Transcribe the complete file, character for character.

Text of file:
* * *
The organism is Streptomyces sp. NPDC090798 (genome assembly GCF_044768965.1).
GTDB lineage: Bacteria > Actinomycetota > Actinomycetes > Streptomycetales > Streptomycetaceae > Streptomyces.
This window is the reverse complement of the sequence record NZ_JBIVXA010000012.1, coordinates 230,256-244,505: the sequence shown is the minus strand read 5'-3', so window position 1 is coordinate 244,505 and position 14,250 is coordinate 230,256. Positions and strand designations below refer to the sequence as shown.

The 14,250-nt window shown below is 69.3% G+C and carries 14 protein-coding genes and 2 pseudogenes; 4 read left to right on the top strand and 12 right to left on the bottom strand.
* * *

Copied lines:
The organism is Streptomyces sp. NPDC090798 (genome assembly GCF_044768965.1).
GTDB lineage: Bacteria > Actinomycetota > Actinomycetes > Streptomycetales > Streptomycetaceae > Streptomyces.
This window is the reverse complement of the sequence record NZ_JBIVXA010000012.1, coordinates 230,256-244,505: the sequence shown is the minus strand read 5'-3', so window position 1 is coordinate 244,505 and position 14,250 is coordinate 230,256. Positions and strand designations below refer to the sequence as shown.

The 14,250-nt window shown below is 69.3% G+C and carries 14 protein-coding genes and 2 pseudogenes; 4 read left to right on the top strand and 12 right to left on the bottom strand.